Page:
In Kenya's remote Turkana District, one of the hottest places in Africa, life is an ongoing struggle. For years, the parched region has experienced severe drought, leaving hundreds of thousands without clean water. Many endure disease and poor health from drinking dirty water they access from shallow holes in the ground. Even worse, crops don't grow, triggering widespread famine and a rising number of violent conflicts. People and livestock live with the ever-present threat of death.

Josh Weingart is out to change that. He's the founder of WaterDrop Shop, a free-trade company that donates part of its proceeds to build and maintain new water wells in Kenya. The idea was sparked during the summer of 2010, between Weingart's freshman and sophomore years at Illinois State University when he traveled to Kenya to hand dig clean-water wells with Water For Life and Livelihood. The solar-powered wells provide both drinking and irrigation water to the communities where they are built.

"I knew I wanted to go back to Kenya and do more clean-water wells, but I didn't know how that would happen," he says. "It kept stirring in me for a while."

In business for good

The following year, after returning to the U.S. following five months of studying in Australia, Weingart came across sandals made of recycled tires that he'd worn in Africa. An idea took hold. What if he could manufacture stylish sandals from recycled and sustainable materials, sell them in the U.S., and give a portion of the proceeds to fund new wells in Kenya? That's when the idea for WaterDrop Shop was born.

Weingart, 25, who double majored in business management and finance, spent his final two years in college honing his business model for WaterDrop Shop. He launched the WaterDrop Shop in September 2012 during his senior year and began really ramping up after graduating the following spring. He partnered with the small African sandal manufacturer Maasai Treads — a fair-trade company that pays Kenyan locals a living wage and gives a portion of its profits to animal conservation groups — to design sporty sandals from recycled and rejected car tires and inner tubes, leather and hemp. He was even named one of Inc.'s Coolest College Start-ups in 2013.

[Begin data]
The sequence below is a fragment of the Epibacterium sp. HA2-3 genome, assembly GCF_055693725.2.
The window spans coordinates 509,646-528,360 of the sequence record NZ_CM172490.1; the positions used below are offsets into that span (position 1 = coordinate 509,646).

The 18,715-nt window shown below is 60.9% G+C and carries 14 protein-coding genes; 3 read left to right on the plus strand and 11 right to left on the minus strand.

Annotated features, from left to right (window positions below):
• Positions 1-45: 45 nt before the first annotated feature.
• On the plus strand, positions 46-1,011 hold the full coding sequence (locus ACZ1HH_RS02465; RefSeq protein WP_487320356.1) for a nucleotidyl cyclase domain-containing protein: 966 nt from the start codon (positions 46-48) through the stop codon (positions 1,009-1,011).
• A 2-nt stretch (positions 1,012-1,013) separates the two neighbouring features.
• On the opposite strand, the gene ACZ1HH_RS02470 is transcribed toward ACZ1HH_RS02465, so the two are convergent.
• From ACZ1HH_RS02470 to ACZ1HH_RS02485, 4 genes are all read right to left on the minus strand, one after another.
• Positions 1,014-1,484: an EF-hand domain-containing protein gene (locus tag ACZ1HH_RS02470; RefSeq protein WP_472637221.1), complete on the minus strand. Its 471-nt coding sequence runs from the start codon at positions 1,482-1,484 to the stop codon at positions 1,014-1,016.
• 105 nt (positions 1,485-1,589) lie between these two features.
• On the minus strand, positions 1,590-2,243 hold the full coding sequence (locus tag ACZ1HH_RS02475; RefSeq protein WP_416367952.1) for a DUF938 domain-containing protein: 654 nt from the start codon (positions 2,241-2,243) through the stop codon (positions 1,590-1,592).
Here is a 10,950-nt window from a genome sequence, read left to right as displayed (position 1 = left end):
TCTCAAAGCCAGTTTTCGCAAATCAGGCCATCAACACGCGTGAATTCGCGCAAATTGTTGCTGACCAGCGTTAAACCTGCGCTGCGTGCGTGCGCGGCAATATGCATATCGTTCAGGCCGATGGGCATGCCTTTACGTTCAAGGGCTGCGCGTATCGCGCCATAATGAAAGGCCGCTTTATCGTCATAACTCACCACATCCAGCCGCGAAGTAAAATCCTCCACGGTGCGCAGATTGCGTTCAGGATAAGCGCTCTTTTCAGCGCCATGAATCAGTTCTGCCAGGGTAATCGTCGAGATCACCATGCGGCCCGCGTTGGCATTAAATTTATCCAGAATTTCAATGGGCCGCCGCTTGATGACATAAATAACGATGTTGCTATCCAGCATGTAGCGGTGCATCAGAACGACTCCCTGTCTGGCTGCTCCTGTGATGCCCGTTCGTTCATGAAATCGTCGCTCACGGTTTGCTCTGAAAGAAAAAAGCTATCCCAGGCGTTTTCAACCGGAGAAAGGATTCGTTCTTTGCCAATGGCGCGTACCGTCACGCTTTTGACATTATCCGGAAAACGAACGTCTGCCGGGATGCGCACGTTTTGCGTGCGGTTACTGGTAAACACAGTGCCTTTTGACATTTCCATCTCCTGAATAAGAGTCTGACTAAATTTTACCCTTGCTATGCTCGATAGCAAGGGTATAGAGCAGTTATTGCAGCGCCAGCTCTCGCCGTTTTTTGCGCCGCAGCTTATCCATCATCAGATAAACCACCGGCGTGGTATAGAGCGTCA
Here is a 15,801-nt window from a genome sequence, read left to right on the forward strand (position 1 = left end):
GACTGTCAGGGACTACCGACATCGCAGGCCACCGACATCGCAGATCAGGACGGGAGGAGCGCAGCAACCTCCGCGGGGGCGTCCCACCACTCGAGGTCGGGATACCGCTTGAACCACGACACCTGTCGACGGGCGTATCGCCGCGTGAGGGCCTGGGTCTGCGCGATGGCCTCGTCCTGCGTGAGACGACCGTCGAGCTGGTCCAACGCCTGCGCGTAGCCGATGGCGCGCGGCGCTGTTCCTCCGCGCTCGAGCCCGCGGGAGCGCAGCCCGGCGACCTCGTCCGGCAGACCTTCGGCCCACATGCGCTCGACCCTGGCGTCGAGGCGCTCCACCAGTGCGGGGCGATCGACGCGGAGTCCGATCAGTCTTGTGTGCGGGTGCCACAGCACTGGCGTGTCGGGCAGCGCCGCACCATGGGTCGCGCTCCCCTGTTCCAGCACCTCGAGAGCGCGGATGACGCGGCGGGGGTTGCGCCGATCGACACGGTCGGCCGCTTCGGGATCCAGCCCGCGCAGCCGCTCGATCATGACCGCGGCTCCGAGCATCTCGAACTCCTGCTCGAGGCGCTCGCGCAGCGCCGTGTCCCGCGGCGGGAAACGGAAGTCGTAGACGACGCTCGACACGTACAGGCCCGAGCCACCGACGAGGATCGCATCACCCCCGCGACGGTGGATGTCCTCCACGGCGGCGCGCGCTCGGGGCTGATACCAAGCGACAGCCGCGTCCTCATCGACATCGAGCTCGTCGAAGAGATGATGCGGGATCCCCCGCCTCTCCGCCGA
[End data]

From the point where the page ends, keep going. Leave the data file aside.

"When I was younger I always wanted to do something to help people," Weingart says. "I also knew I wanted to run a business. It was kind of amazing how my college career, and time in Africa and Australia, came together in the culmination of WaterDrop."

Circle of giving

Weingart sells his handcrafted sandals on Amazon, as well as in a few stores in Bloomington, Illinois, where he currently lives. Sandals sell for between $42 and $50, and 10 percent of the retail price (not WaterDrop's profits) goes directly to Water For Life and Livelihood to dig low-cost wells. That's about $4 to $5 per pair of sandals sold donated to build more wells.

Water For Life and Livelihood's mission also includes community involvement, which means the locals take ownership by building the wells alongside volunteers and maintaining them after they're gone. This DIY approach significantly reduces the cost of well development — about $2,500 for a hand-dug well versus up to $100,000 for a machine-bored one.

"I've always felt like if I'm going to give to something, I want people to earn it," Weingart says. "It's like that saying: 'Give a man a fish and you feed him for a day; teach a man to fish and you feed him for a lifetime.'"

WaterDrop has already fully funded two wells with Water For Life and Livelihood with more to come. Weingart plans to expand sales of his sandals into additional stores and is working on shoe designs that will encourage more footwear sales year-round. After that, he hopes to replicate his concept in other countries and partner with local craftspeople to export eco-friendly products they already make.

"I'm just a guy who's trying to make a change," Weingart says. "I want there to be good in everything we do — a circle of giving. You start with something good, somebody buys it and part of their money goes back to help others. It continually circles."